Here as elsewhere, one may feel a certain strain, a calculated risk, in parts of the argument. Sometimes the strain arises from the sheer boldness of the venture, the initial apparent heterogeneity of the ideas to be yoked together by an elegant violence. Sometimes it is induced by the writer’s honourable respect for evidence that might seem to deflect him from his intended drift. For example, the argument of the title-essay requires him to show that European attitudes to the inhabitants of the New World were governed by an assumption that the ‘natives’ had no culture, no religion and no languages worth bothering about. But Greenblatt cites missionaries and traders who took Indian languages seriously, and reminds us that Montaigne and Ralegh, William Penn and Bartolome de Las Casas, expressed much admiration for Indian speech: indeed, de Las Casas remarked that the European sounded just as barbarous to the Indian as the Indian to the European. The argument is then quickly and efficiently dragged back on track, the point being that these people, though sensible, were exceptional, and that the influentially educated, the Humanist praisers of eloquence as the means to civility, were firm in their disparagement of New World languages as gibberish. However, Greenblatt does let you consider the evidence for a different view: he is unlikely ever to go in for simplicities that belie or distort the facts, for what he most enjoys is intellectual movement – negotiations, circulations and contradictions are proper to his kind of argument.
Clearly this is in many ways a risky business. In a review essay on Greenblatt’s previous book Shakespearean Negotiations, A.D. Nuttall [*] suggests that risk is a particularly appropriate word, the author’s method being, he remarks, characteristic of capitalist enterprise. He is no Marxist, and his rhetoric draws heavily on the language of commerce, its figures being circulation, negotiation, exchange. Nuttall is tempted to object that despite all this swirling intellectual motion, nothing is really explained: the thesis, however dazzlingly presented, is simply that ‘social energy circulates.’ In this mood he calls Greenblatt ‘continuously brilliant but not continuously plausible’, alleging that some of his material ‘escapes from his intellectual control’. Nevertheless, Nuttall, himself capable of brilliant and at times risky speculations, describes Greenblatt as ‘quite clearly a marvellous critic’, almost alone in his power to ‘cause the reader to catch his breath’.
The chapter called ‘Murdering Peasants: Status and Genre, and the Representation of Rebellion’ illustrates this power. It begins with a study of some plans Dürer made for imaginary civic monuments. Contemplating these strange drawings – rather as, in the past, what Ernst Gombrich calls ‘symbolic icons’ were employed as instruments of meditation – we are drawn into a study of the Peasants’ War of 1525, and so to the question why Dürer’s Monument to Commemorate a Victory over the Rebellious Peasants can be interpreted in antithetical senses, almost as if he had designed two separate monuments. One signifies ‘the radical irony of personal dissent’ and the other is a ‘harsh celebration of official order’. Having thus illustrated ‘the pressure of history on genre and of generic conventions on historical representation’, Greenblatt explores the resonance of the social attitudes he has identified, and ends with a comment on the way the upper classes treat peasants in Sidney’s Arcadia and in Book Five of The Faerie Queene.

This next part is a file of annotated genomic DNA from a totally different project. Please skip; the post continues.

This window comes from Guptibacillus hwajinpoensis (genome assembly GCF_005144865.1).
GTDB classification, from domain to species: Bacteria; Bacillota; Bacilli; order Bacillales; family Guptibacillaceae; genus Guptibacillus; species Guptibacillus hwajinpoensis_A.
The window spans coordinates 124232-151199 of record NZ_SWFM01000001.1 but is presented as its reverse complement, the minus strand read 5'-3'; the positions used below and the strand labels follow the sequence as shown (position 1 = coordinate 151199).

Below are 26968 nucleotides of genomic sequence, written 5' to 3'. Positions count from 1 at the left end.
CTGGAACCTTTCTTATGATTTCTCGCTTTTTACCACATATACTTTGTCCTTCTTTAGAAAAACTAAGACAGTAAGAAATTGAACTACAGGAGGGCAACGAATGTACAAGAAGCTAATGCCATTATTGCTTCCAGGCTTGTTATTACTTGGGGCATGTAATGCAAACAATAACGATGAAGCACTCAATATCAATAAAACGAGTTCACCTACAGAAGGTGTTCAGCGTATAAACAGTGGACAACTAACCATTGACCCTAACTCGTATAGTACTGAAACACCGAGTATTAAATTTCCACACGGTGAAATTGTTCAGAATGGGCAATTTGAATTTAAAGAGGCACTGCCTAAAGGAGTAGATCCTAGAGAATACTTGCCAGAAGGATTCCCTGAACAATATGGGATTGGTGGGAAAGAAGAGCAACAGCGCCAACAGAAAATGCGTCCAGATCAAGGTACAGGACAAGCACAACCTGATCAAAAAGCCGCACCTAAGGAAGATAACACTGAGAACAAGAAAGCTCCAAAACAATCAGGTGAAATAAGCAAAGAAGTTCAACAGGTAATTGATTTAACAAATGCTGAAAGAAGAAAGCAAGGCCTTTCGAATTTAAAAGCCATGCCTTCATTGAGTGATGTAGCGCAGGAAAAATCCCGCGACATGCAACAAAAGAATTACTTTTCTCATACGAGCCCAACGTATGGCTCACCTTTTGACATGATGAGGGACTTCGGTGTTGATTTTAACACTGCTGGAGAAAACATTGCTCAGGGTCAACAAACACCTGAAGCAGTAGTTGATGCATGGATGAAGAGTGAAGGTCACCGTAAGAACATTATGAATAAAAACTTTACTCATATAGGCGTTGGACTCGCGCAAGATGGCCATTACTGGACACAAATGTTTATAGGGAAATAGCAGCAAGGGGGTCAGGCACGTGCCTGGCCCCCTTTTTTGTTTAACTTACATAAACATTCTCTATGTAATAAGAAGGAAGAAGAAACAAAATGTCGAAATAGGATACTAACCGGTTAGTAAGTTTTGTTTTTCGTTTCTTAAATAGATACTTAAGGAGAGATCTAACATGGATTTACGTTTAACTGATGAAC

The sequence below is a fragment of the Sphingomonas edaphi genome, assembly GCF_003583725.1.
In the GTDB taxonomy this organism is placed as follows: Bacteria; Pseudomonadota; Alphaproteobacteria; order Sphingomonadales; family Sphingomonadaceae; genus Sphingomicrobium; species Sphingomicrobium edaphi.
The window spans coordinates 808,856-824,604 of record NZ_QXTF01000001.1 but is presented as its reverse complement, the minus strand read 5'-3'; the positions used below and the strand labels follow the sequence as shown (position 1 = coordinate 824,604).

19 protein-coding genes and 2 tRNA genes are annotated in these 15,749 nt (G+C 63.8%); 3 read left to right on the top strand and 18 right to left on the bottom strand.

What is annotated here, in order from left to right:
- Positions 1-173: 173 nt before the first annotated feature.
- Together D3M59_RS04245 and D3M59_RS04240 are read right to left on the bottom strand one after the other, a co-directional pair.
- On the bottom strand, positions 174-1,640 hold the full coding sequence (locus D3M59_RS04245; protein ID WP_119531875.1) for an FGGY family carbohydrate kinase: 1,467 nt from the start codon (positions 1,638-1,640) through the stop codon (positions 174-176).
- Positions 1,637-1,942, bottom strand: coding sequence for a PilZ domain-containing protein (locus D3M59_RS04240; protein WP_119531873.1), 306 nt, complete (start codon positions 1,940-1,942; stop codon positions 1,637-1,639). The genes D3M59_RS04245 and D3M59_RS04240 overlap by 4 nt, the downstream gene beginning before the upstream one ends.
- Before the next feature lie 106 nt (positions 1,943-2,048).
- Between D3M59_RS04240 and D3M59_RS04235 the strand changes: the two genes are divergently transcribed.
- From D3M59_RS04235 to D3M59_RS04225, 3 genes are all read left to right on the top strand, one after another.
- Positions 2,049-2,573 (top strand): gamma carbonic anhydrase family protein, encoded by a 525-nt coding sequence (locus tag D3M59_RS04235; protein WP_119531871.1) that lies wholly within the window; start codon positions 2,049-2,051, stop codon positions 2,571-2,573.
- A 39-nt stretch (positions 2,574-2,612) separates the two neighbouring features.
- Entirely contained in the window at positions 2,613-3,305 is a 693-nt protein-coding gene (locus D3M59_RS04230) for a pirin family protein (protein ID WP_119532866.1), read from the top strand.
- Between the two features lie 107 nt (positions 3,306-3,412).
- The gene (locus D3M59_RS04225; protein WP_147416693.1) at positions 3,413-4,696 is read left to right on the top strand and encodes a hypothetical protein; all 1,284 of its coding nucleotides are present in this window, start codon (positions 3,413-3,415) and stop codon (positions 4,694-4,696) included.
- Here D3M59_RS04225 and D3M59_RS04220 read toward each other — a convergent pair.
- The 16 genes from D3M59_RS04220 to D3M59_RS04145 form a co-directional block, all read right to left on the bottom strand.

I share Nuttall’s view that exclusive attention to negotiation, circulation and so on has, for all its benefits, the defect that the power of the literary objects is often underestimated, and sometimes defeats the explanatory model. These powerful initial acts of attention to the marginal symbolic icon, where the meditation and the negotiations start that should end by giving us a richer sense of the great, still central texts, can use up some of the energy that might have gone to those greater works. However, I also agree that nobody at present is writing better about Shakespeare and other Early Modern matters, even if what we get are, perhaps inevitably, what Nuttall characteristically calls lucida tela diei, shafts of light rather than the full blaze of noon – but where shall we go to get that? He is right to say we need more of the same, but although the model is available to all, and will in principle work for and across all historical periods, high critical talent, the secret ingredient, doesn’t abound and cannot be borrowed. These Greenblattian operations call for delicacy as well as audacity, imagination as well as method, and the signs are clear that, in this case anyway, more will probably mean worse.
[*] In Comparative Criticism, Vol. XII, edited by E.S. Shaffer, Cambridge, 343 pp., £25, July 1990, 0 521 39002 8. This volume is subtitled ‘Representations of the Self’, and contains essays by J.P. Stern, Stephen Bann and others, as well as translations of Valéry by Alistair Elliot and James Greene, and a bibliography of comparative literature in Britain and Ireland for 1987.